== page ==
Brands reviewed in WSJ

Russell Bonds reviews Brands' Grant bio in the Wall Street Journal with reference to Brooks Simpson and a decent amount of historiography for a piece in a generic venue like WSJ.

It has become exceedingly rare for a major newspaper to review a Civil War book. When a review is published, the editors seek out a kind of content recap leavened with a little oatmeal punditry, so we are lucky Bonds was able to do as much historiography as he did.

In the 1960s the influence of the New York Review of Books began to be felt in the big Sunday papers' book sections. This peaked in the 1970s and died out as papers shrunk in size and the book sections were abandoned.

The better editors tried to follow NYRB's methodology.

If the NYRB was going to review a book on Hottentot cooking, it would first try to get a reviewer who was expert in cooking or in books about cooking. He or she would be obliged to explain why the book was worth reviewing generally and where it fit into the history of cook book publishing. The reader would learn the why of Hottentot cooking, who were its critics, what were their positions, and the future held for this subject. There might be a little sidebar by a Hottentot who cooks. NYRB's readers would be "loaded for bear" at the next cocktail party, should someone serve a Hottentot appetizer. And in the weeks that followed, the letters column would be filled with back-and-forth on the subject.

(Oddly, the NYRB did not apply this approach to ACW books, which were the exclusive province of one James M. McPherson. McPherson's reviewing technique tends to be to recapitulate the historical event underlying the book - without reference to the book. He made an exception for Keegan, whom he attacked for errors, but generally, he does not do historiography or analysis.)

The newspaper format is large enough for this discursive, in-depth NYRB approach while magazines tend to be constrained and therefore run bland little informational notices.

So congratulations to Russell Bonds for giving a newspaper some taste of how it could be if done right.

Nevertheless, the constraints remain and the only place nowadays you can function as a Hottentot food critic (or critic of ACW histories) is on a blog.


Smoking stats (OT)

Thanks for visiting. I should say that more often.

Sick of ...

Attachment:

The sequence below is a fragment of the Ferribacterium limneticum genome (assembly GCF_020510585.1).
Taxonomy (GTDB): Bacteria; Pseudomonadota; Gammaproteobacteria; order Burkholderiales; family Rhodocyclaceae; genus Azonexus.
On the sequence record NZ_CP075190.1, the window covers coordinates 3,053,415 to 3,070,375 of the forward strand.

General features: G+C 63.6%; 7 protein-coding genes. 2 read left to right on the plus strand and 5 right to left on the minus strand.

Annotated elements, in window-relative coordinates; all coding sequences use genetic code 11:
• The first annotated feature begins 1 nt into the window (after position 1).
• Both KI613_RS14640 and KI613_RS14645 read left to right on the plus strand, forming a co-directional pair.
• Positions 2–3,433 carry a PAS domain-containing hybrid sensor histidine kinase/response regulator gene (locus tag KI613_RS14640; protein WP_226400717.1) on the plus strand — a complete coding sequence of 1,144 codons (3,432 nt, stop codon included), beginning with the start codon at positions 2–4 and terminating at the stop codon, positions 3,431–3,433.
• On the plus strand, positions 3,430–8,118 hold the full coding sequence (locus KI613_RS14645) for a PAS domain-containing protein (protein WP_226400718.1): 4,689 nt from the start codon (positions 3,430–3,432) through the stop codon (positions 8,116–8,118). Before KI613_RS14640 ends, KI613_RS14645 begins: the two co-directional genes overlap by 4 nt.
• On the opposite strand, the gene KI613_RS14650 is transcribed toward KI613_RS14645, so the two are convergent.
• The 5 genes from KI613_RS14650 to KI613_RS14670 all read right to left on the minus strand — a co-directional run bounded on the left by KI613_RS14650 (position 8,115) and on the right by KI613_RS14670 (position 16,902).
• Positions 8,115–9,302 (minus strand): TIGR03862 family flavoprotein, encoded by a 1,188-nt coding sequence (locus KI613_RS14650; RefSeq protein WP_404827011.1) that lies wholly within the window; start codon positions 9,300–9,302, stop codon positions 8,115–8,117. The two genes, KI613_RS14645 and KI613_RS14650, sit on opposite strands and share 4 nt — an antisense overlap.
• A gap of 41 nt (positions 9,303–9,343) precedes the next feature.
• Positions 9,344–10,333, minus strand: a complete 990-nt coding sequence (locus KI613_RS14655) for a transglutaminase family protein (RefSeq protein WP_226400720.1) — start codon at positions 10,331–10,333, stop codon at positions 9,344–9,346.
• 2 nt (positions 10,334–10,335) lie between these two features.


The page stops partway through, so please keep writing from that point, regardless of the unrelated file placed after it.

Really, really sick of ACW writers skipping the historiography and backtracking to the OR, to a few letter collections, and to thoroughly mined manuscripts to produce "fresh" histories for general audiences.

But you knew that when you signed up for this blog.

It's lazy, dishonest, mean spirited, and ultimately ignorant, in all senses of that word.

Amazon reviews as entertainment (OT)

They may drive authors crazy but Amazon critics can do pack comedy. Scroll down. I'm moonstruck.

H/T Instapundit.

Don't skip the video ad.


Dialog with a Civil War author

Imaginary, yet urgent.

DR: This history you're writing - you've got to use this opportunity to answer your critics!

Author: What critics? The book isn't out yet.

DR: The material you cover includes controversies. There are many authors with different positions than you on these controversies. You need to answer them wherever you take a position on a particular Civil War controversy.

Author: This is out of sync. They've already published their books, I'm just now publishing mine. How are they my critics?

DR: Their books are not going away. Even if they gather dust on a library shelf, they contradict your work with facts, logic, and argument. They can be picked up and read by the same person who buys your stuff next month.

Author: Maybe they need to address my book since mine is new.

DR: Maybe they already addressed your book because the content is old. What's in your book?

Author: Oh, I've gone back to the primary sources and worked exclusively from those.

DR: Newly discovered sources? Never before used sources?

Author: No, the gold standard. The OR, some correspondence, some key manuscripts.

DR: And you think this is the first time that's been done?

Author: I'm pulling more together to tell a richer story and paint a more complete picture in a compelling way.

DR: And what do you think about the work that has already been done on this?

Author: I'm not really that interested in it. I have my favorite authors but I'm trying to do this right, from scratch, with a clear mind and a minimum of influences.

DR: The people who came before you wasted their time, it seems.

Author: That's not my problem.